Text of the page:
Pathway to improved ACS care in northern Australia
Three themes emerged from the conferences regarding the features of systems of care that can deliver integrated, multidisciplinary, emergency responses to patients with ACS, regardless of their location:
- Patients require integrated, comprehensive and 'seamless' care from the time of their first contact with medical services through initial assessment and treatment, hospital admission, discharge, and long-term secondary prevention after the event.
- The health system must eliminate barriers that arise from bureaucratic regional divisions in areas characterised by low average population density and large distances. Such barriers can hinder collaboration, the development of a sustainable critical mass of facilities and staff, and effective communication between individuals and services.
- Healthcare disciplines and services, including ambulance, retrieval, local health centres and local hospitals, tertiary centres, cardiac rehabilitation and general practice, need an integrated and consistent approach when responding to patients with ACS.
From the conclusion of the first meeting, and strengthened further by the second meeting, an increase in clinical interaction, collaboration and communication between the service lines mentioned (first response, emergency, cardiologists) as well as between regional health services has been clearly evident. This has resulted in across-district implementation of a universal echocardiogram viewing and reporting installation for the three centres in northern Queensland, the development of a structured cardiac outreach program encompassing the entire northern Queensland region (yet to be implemented), and weekly teleconferencing between Cairns, Townsville and Mackay. Each health service has resolved to hold regular case conference and education meetings involving the Queensland Ambulance Service, and emergency departments.
ACS is a common, life-threatening medical emergency that often requires complex medical treatment. The logistics of delivering modern evidence-based care in regional, rural and remote Australia can be very challenging. Recent developments in systems of care in northern Australia demonstrate that integrated, comprehensive, multidisciplinary care can be provided, based on clear treatment pathways, engagement of healthcare providers at each step, and close communication between services. There has been a very considerable expansion in access to evidence-based care in recent years, but further progress is required to ensure that new standards of care can be implemented for all ACS patients, regardless of their location.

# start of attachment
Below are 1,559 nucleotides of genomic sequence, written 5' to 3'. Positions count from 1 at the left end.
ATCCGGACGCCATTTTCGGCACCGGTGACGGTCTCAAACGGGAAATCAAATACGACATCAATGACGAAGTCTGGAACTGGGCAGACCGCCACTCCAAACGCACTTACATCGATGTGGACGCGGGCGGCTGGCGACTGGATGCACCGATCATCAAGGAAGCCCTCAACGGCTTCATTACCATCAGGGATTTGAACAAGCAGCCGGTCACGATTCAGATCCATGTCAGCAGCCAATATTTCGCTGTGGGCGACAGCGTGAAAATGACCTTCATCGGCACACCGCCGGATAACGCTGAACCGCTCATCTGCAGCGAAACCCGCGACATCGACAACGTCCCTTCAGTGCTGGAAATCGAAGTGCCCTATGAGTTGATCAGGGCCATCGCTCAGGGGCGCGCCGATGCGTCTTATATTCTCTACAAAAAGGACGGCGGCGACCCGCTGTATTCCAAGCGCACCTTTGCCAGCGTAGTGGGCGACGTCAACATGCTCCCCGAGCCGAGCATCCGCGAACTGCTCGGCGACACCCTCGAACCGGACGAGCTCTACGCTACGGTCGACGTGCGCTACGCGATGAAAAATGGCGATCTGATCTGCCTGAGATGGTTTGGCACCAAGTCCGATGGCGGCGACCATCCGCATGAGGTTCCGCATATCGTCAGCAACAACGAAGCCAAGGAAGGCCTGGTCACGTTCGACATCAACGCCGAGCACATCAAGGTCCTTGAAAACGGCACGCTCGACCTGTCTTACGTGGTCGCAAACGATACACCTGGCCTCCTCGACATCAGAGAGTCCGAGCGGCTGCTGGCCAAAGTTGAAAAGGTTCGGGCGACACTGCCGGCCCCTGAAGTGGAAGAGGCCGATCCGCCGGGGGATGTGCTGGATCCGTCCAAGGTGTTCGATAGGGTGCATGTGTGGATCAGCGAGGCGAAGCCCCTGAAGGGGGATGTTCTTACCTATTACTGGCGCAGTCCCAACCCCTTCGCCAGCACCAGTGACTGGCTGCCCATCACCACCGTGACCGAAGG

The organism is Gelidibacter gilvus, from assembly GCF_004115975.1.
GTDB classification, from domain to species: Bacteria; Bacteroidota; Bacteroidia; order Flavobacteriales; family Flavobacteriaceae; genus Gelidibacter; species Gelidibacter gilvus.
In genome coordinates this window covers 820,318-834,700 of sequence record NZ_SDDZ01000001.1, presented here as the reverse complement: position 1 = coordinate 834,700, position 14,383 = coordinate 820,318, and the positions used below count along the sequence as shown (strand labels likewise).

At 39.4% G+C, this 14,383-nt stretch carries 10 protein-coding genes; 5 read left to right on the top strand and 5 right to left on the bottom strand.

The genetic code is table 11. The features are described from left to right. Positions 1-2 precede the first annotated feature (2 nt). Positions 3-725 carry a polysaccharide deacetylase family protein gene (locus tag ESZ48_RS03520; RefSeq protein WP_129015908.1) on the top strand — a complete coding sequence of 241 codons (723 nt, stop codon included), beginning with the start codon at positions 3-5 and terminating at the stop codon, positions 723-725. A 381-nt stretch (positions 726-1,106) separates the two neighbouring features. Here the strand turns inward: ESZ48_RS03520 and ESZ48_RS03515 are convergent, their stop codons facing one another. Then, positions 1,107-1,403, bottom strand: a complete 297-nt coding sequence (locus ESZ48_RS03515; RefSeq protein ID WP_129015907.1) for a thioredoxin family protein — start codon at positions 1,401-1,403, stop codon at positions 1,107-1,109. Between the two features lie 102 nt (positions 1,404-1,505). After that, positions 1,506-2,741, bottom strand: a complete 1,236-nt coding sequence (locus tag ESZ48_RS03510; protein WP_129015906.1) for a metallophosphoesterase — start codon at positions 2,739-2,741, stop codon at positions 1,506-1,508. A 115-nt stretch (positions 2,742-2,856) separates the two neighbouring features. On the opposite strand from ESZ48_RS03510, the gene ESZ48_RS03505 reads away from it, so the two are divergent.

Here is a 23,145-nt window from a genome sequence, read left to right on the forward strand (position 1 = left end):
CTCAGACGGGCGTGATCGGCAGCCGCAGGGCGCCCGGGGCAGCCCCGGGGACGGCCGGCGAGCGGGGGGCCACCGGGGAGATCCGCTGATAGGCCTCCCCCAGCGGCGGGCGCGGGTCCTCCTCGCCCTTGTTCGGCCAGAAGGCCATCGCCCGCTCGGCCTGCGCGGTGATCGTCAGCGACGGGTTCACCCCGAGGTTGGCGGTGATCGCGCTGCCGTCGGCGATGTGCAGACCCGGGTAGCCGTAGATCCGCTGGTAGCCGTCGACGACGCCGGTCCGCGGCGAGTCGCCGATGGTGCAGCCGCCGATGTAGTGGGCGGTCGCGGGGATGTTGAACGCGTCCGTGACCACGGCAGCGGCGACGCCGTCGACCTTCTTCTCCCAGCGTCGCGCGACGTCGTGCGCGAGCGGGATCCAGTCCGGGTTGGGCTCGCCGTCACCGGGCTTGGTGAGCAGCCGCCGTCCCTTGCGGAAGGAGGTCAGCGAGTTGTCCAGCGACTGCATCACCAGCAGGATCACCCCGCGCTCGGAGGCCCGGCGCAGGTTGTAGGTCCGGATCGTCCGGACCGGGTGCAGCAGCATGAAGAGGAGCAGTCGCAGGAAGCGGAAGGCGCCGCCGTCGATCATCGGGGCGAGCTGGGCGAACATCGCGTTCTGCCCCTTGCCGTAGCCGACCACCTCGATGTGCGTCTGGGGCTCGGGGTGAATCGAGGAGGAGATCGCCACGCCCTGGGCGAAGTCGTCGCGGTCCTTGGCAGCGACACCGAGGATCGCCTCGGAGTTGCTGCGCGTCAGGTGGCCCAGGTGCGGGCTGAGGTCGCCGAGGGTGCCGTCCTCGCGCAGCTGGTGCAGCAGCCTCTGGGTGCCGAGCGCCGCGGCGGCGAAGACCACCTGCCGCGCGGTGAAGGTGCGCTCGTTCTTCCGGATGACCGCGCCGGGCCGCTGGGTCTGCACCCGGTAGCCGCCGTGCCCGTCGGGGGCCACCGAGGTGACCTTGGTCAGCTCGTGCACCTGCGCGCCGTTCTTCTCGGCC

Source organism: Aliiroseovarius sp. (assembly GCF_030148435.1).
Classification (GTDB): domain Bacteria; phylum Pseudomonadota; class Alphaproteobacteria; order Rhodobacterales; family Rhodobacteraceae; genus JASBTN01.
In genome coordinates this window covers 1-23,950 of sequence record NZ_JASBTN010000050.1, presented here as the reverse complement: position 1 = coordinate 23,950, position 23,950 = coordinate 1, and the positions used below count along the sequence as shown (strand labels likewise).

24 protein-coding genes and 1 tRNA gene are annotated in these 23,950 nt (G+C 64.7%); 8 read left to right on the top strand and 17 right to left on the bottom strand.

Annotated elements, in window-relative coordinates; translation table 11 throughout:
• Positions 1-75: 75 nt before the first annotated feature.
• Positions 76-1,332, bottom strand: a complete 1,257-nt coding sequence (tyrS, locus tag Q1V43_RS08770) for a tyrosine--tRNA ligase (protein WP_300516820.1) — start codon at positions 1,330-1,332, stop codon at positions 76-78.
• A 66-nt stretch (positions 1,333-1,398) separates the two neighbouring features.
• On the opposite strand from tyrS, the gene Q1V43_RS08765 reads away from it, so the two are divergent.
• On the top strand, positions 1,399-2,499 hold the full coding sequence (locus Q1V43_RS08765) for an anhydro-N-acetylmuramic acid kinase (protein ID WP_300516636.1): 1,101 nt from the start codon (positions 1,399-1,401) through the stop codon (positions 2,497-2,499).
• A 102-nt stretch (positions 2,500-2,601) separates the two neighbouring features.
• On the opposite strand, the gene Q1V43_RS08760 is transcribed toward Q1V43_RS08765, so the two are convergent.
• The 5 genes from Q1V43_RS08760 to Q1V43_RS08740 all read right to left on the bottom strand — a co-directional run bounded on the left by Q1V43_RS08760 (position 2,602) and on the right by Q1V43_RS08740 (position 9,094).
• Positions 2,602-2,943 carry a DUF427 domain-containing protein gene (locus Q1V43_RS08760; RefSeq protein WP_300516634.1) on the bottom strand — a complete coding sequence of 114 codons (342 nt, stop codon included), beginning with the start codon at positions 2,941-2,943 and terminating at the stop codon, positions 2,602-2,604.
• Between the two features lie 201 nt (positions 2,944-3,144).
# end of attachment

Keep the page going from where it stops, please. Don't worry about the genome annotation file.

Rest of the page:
We recommend continuing efforts to 'dissolve' conventional geographical, bureaucratic and disciplinary boundaries, ensuring that such care can be provided. Experience with the management of ACS in these environments, now and in the future, can provide insights into how other heath challenges in northern Australia, and other regional and remote locations around the world, might be addressed. In addition, some of the principles will also be applicable to urgent, acute care in such locations, for example in the management of trauma, cerebrovascular accidents and obstetrics.
We gratefully acknowledge the invaluable contribution of all participants in the two conferences that formed the basis of this report. The logistics of the conferences were supported by AstraZeneca, which had no input into the selection of speakers or the content. Tony James, from CME Australia, provided medical writing support, funded by AstraZeneca.